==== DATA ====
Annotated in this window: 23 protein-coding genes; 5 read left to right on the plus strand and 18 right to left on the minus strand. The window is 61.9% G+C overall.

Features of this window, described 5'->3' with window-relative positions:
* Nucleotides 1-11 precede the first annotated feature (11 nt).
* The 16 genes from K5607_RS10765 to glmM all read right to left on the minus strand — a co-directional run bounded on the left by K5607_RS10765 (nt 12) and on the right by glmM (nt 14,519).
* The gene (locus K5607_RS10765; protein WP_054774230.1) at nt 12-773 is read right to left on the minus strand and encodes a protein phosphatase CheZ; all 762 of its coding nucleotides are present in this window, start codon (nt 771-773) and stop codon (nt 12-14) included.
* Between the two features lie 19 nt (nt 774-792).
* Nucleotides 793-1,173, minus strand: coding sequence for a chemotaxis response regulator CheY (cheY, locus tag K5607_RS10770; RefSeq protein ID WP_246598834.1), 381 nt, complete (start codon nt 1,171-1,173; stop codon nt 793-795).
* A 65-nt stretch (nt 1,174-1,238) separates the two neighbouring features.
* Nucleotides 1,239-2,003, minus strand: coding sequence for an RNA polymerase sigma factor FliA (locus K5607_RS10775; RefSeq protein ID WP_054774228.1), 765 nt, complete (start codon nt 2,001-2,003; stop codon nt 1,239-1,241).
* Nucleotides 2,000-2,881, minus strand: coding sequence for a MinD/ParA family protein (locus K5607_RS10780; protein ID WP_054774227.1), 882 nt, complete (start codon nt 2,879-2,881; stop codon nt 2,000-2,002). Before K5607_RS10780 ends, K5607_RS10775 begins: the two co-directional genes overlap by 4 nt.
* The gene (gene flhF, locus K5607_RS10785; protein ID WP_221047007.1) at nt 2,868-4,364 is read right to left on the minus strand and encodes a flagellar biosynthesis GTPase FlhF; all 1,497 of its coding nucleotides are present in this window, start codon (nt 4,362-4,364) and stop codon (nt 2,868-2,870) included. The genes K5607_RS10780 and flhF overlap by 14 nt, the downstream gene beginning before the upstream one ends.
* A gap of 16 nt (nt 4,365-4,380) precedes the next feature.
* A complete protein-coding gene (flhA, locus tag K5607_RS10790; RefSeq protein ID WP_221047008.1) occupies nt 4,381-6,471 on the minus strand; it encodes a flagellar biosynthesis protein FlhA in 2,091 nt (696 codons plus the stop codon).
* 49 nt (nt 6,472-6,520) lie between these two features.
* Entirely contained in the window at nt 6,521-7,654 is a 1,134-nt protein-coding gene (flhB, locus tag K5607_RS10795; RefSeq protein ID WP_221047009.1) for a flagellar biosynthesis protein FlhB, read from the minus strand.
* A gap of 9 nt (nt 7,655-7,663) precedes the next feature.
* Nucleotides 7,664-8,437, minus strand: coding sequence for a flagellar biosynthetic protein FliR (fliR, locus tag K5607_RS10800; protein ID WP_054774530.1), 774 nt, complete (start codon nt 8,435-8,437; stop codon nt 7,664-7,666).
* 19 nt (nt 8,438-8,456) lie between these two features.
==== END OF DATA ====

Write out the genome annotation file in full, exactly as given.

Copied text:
Annotated in this window: 23 protein-coding genes; 5 read left to right on the plus strand and 18 right to left on the minus strand. The window is 61.9% G+C overall.

Features of this window, described 5'->3' with window-relative positions:
* Nucleotides 1-11 precede the first annotated feature (11 nt).
* The 16 genes from K5607_RS10765 to glmM all read right to left on the minus strand — a co-directional run bounded on the left by K5607_RS10765 (nt 12) and on the right by glmM (nt 14,519).
* The gene (locus K5607_RS10765; protein WP_054774230.1) at nt 12-773 is read right to left on the minus strand and encodes a protein phosphatase CheZ; all 762 of its coding nucleotides are present in this window, start codon (nt 771-773) and stop codon (nt 12-14) included.
* Between the two features lie 19 nt (nt 774-792).
* Nucleotides 793-1,173, minus strand: coding sequence for a chemotaxis response regulator CheY (cheY, locus tag K5607_RS10770; RefSeq protein ID WP_246598834.1), 381 nt, complete (start codon nt 1,171-1,173; stop codon nt 793-795).
* A 65-nt stretch (nt 1,174-1,238) separates the two neighbouring features.
* Nucleotides 1,239-2,003, minus strand: coding sequence for an RNA polymerase sigma factor FliA (locus K5607_RS10775; RefSeq protein ID WP_054774228.1), 765 nt, complete (start codon nt 2,001-2,003; stop codon nt 1,239-1,241).
* Nucleotides 2,000-2,881, minus strand: coding sequence for a MinD/ParA family protein (locus K5607_RS10780; protein ID WP_054774227.1), 882 nt, complete (start codon nt 2,879-2,881; stop codon nt 2,000-2,002). Before K5607_RS10780 ends, K5607_RS10775 begins: the two co-directional genes overlap by 4 nt.
* The gene (gene flhF, locus K5607_RS10785; protein ID WP_221047007.1) at nt 2,868-4,364 is read right to left on the minus strand and encodes a flagellar biosynthesis GTPase FlhF; all 1,497 of its coding nucleotides are present in this window, start codon (nt 4,362-4,364) and stop codon (nt 2,868-2,870) included. The genes K5607_RS10780 and flhF overlap by 14 nt, the downstream gene beginning before the upstream one ends.
* A gap of 16 nt (nt 4,365-4,380) precedes the next feature.
* A complete protein-coding gene (flhA, locus tag K5607_RS10790; RefSeq protein ID WP_221047008.1) occupies nt 4,381-6,471 on the minus strand; it encodes a flagellar biosynthesis protein FlhA in 2,091 nt (696 codons plus the stop codon).
* 49 nt (nt 6,472-6,520) lie between these two features.
* Entirely contained in the window at nt 6,521-7,654 is a 1,134-nt protein-coding gene (flhB, locus tag K5607_RS10795; RefSeq protein ID WP_221047009.1) for a flagellar biosynthesis protein FlhB, read from the minus strand.
* A gap of 9 nt (nt 7,655-7,663) precedes the next feature.
* Nucleotides 7,664-8,437, minus strand: coding sequence for a flagellar biosynthetic protein FliR (fliR, locus tag K5607_RS10800; protein ID WP_054774530.1), 774 nt, complete (start codon nt 8,435-8,437; stop codon nt 7,664-7,666).
* 19 nt (nt 8,438-8,456) lie between these two features.